Outstanding Young Scholar Nomaguchi providing insight into family dynamics
BOWLING GREEN, O.—From a very early stage in her career as a sociologist, Dr. Kei Nomaguchi has had an impact on the discipline, on students and on the public’s understanding of the issues she primarily studies: parental and child well-being and gender and families.
BGSU has also recognized her worth as a scholar and teacher by giving her the Outstanding Young Scholar Award, presented by Dr. Michael Ogawa, vice president for research and economic development and dean of the Graduate College, at the Faculty Excellence Awards on April 16. The award brings a $1,000 credit to the recipient's discretionary research account, in addition to a $2,000 cash award.
The Young Scholar Award enhances the academic career of outstanding junior faculty by providing discretionary funds for the support of future scholarly activities and aids in building closer ties between BGSU and the local community.
Nomaguchi, an associate professor, joined the BGSU sociology faculty in 2009 and is also a member of its Center for Family and Demographic Research and the National Center for Marriage and Family Research, as well as an affiliate of the Women’s, Gender, and Sexuality Program.
She has kept up an active research agenda, according to her nominator Dr. Susan Brown, chair of the Department of Sociology. “She is conducting work in a core area of the discipline,” Brown said, advancing scholarship on parenting behaviors and well-being. Her work “fills a notable gap by addressing the experiences of parents,” Brown noted.
Her research regularly appears in the top journals in the field, and three of her articles in the Journal of Marriage and Family have already been cited more than 100 times each. The New York Times, Psychology Today, Working Mother and other outlets have also cited her work in the past few years.
Nomaguchi has also found success as a grant applicant. Among her work, her application to the National Institute for Child Health and Human Development received a perfect score and she was awarded funding on the first submission. “This stellar performance is a testament to the high caliber of her research and is particularly impressive given that she was at an early stage of her career at the time of the submission and was the sole investigator on the project — this was 100 percent her work and effort,” Brown said.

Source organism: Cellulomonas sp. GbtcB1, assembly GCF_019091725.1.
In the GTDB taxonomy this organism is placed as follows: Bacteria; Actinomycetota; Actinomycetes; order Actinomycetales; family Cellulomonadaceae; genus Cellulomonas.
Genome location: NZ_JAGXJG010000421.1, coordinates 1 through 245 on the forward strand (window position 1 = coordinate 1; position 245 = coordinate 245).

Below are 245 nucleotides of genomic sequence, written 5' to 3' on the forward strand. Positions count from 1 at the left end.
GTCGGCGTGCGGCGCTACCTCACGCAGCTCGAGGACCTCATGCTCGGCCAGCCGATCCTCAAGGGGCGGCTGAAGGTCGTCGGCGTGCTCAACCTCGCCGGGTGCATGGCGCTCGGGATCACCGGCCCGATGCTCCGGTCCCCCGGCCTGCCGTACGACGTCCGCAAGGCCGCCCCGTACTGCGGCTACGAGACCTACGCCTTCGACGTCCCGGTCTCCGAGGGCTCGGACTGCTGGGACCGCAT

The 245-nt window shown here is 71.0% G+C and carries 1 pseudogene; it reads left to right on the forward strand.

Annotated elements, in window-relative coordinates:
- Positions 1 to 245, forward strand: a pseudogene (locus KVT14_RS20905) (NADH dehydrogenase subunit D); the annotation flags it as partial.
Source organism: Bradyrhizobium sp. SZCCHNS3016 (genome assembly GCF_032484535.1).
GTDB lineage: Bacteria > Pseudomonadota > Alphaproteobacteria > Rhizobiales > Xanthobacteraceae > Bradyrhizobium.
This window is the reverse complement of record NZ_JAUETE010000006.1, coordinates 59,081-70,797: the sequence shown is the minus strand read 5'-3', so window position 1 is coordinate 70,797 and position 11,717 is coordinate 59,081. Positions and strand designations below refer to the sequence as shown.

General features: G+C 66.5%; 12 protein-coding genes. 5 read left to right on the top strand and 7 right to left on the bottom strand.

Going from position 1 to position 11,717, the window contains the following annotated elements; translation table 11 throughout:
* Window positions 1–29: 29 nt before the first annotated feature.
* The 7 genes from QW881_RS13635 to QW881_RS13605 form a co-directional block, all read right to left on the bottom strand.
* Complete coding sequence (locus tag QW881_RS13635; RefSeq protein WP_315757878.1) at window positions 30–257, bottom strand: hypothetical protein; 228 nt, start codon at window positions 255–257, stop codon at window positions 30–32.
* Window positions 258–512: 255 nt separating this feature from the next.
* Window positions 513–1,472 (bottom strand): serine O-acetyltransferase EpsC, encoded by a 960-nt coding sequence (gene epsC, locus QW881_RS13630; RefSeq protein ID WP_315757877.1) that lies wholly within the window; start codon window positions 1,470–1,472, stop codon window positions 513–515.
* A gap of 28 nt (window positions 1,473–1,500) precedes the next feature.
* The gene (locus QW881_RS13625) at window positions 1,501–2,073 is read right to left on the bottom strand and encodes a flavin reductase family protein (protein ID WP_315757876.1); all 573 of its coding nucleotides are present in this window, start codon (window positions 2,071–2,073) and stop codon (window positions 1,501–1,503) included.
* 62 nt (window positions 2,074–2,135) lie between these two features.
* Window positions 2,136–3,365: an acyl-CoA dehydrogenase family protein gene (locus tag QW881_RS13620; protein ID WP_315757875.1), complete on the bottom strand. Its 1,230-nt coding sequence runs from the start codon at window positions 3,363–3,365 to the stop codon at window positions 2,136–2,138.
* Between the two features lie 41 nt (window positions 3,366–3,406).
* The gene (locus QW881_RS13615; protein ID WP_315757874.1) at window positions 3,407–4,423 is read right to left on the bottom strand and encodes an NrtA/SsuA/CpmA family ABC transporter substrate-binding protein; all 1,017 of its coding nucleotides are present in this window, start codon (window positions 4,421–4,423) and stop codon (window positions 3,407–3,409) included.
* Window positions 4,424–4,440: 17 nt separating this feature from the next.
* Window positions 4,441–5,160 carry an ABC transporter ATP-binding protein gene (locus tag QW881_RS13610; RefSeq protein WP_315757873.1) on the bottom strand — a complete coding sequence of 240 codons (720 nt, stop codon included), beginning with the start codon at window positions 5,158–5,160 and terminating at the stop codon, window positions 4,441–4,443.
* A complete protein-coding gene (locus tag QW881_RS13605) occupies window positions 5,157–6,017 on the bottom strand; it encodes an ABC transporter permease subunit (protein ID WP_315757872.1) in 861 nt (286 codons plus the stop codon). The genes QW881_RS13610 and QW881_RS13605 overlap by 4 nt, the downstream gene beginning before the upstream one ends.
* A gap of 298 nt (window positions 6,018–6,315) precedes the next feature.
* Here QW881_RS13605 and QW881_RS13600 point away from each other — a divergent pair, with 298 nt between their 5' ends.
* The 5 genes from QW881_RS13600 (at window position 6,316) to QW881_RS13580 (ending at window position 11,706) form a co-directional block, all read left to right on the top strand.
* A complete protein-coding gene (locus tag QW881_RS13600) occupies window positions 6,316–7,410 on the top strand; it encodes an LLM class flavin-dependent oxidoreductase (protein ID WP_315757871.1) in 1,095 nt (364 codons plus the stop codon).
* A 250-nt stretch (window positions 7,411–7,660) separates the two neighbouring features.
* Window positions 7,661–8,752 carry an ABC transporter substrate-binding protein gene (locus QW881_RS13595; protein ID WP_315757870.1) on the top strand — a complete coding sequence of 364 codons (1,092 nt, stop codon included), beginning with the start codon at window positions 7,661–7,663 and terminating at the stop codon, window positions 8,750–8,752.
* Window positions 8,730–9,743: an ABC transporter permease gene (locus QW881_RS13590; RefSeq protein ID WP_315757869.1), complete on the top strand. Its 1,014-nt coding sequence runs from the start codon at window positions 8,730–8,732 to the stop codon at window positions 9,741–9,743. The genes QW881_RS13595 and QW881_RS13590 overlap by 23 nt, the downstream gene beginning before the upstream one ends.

In a field that typically involves complex quantitative data analysis, “I can attest to her research prowess,” Brown wrote. She is “adept at manipulating large, multi-wave data sets to provide novel, dynamic insights on parents, children and well-being. Her ability to analyze longitudinal data allows her to answer more sophisticated questions, such as how family structure changes are linked to changes in parenting behaviors.”
Sought after as a collaborator, Nomaguchi is forging research collaborations with both students and faculty colleagues. She has already published with one graduate student and five BGSU faculty members and has plans to include others as well as undergraduates in her projects. “Student demand to work with Professor Nomaguchi is growing as she establishes her reputation for training and collaborating with some of the top students in our graduate program,” Brown said.
Nomaguchi’s scholarly reputation spans multiple domains of sociology, Brown said. She was invited early on to serve on the editorial board of the Journal of Marriage and Family and recently joined the board of the Journal of Health and Social Behavior, a top specialty journal published by the American Sociological Association. She also provides regular service to the Population Association of America.
“A wonderful colleague,” Nomaguchi “is a key contributor to a vibrant research community in the sociology department,” Brown said.
Nomaguchi received her Ph.D. in sociology from the University of Maryland College Park, in 2003, and her master’s degree in the field from the same institution, in 1999. She also holds a bachelor’s degree in European and American history from the University of Tokyo, and taught at Northern Illinois U